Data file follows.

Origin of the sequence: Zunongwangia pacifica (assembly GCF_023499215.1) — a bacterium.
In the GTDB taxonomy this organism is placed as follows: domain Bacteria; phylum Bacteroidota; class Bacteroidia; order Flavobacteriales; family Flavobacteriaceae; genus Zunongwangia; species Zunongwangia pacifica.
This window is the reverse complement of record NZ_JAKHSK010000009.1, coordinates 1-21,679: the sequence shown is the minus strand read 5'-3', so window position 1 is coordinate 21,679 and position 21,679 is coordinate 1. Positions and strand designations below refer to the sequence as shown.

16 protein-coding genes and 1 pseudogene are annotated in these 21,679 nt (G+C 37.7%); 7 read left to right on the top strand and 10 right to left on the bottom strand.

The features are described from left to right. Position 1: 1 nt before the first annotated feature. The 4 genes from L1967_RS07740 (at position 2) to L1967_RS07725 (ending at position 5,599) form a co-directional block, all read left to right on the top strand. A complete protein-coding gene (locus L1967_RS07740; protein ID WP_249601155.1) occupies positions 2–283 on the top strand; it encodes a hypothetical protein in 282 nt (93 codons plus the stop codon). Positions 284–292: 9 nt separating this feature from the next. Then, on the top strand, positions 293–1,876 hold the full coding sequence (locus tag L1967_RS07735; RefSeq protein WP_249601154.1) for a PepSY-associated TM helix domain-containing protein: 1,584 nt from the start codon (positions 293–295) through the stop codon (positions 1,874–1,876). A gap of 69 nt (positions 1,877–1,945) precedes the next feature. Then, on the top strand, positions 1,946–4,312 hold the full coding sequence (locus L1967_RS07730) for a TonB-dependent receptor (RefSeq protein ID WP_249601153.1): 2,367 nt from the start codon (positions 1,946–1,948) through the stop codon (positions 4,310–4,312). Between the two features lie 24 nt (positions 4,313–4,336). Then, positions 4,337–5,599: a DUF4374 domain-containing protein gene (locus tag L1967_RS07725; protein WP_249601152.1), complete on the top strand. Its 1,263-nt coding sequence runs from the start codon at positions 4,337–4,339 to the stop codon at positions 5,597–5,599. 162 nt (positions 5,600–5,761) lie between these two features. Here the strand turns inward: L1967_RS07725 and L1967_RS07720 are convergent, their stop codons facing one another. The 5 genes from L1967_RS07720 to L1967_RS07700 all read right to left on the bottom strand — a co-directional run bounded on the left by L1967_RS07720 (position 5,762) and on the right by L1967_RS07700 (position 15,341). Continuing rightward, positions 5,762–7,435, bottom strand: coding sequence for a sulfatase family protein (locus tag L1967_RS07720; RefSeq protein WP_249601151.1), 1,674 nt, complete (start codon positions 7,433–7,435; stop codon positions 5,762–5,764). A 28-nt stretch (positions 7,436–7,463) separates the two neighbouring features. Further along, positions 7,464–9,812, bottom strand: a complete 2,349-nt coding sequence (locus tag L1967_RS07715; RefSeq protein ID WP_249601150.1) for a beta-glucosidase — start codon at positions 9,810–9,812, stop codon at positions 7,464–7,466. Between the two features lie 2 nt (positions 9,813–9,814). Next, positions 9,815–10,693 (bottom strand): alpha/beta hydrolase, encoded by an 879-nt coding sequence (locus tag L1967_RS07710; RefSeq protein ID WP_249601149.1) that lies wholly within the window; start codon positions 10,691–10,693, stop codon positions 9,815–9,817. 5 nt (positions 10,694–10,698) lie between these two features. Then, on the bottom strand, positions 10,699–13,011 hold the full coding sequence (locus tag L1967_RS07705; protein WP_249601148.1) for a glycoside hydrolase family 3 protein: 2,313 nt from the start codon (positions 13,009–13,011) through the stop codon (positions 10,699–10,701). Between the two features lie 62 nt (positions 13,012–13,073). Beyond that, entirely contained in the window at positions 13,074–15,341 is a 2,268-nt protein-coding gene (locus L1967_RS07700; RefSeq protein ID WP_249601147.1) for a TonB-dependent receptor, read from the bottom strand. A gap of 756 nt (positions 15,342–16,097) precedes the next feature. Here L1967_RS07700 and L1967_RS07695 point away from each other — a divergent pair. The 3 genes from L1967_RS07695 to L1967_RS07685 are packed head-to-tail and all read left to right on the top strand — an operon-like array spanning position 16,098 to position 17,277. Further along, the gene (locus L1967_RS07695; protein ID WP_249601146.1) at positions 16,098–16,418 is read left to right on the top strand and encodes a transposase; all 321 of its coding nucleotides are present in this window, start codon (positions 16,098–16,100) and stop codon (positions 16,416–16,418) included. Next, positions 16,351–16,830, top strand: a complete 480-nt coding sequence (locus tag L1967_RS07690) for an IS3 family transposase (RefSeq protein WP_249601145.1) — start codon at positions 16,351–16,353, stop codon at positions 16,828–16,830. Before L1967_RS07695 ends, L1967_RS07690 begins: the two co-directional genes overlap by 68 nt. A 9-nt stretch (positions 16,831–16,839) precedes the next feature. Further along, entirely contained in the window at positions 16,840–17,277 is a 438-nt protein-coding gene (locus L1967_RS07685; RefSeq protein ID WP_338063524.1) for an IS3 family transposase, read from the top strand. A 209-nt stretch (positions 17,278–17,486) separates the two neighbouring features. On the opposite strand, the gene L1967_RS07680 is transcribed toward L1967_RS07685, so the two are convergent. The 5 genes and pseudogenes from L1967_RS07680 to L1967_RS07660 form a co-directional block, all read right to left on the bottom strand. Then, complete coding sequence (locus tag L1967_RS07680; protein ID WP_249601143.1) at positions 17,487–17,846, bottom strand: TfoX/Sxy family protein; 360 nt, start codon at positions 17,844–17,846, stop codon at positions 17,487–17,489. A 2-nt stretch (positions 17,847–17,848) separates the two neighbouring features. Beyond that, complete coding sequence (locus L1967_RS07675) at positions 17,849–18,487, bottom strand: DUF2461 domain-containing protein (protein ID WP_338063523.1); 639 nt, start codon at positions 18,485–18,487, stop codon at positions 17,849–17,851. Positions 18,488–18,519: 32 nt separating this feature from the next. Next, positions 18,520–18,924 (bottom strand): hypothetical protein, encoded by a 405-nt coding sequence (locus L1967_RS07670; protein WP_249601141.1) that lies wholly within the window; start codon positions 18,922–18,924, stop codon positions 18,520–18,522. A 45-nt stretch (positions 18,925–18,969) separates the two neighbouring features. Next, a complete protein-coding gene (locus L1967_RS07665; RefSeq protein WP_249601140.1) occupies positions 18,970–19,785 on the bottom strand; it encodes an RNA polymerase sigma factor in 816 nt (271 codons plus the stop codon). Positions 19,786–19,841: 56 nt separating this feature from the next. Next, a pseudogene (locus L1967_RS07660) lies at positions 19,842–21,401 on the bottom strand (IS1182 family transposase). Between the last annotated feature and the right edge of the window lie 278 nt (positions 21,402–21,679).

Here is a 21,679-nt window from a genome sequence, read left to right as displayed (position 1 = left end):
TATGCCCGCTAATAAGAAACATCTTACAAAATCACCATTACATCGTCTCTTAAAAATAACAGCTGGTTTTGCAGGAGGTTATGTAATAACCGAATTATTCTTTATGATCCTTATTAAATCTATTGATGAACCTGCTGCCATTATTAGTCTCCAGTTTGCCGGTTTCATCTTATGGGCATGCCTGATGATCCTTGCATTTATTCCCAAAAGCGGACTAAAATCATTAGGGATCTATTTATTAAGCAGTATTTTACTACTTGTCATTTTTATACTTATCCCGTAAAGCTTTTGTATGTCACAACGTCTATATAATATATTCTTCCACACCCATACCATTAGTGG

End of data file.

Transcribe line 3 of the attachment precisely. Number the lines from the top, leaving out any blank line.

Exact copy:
This window is the reverse complement of record NZ_JAKHSK010000009.1, coordinates 1-21,679: the sequence shown is the minus strand read 5'-3', so window position 1 is coordinate 21,679 and position 21,679 is coordinate 1. Positions and strand designations below refer to the sequence as shown.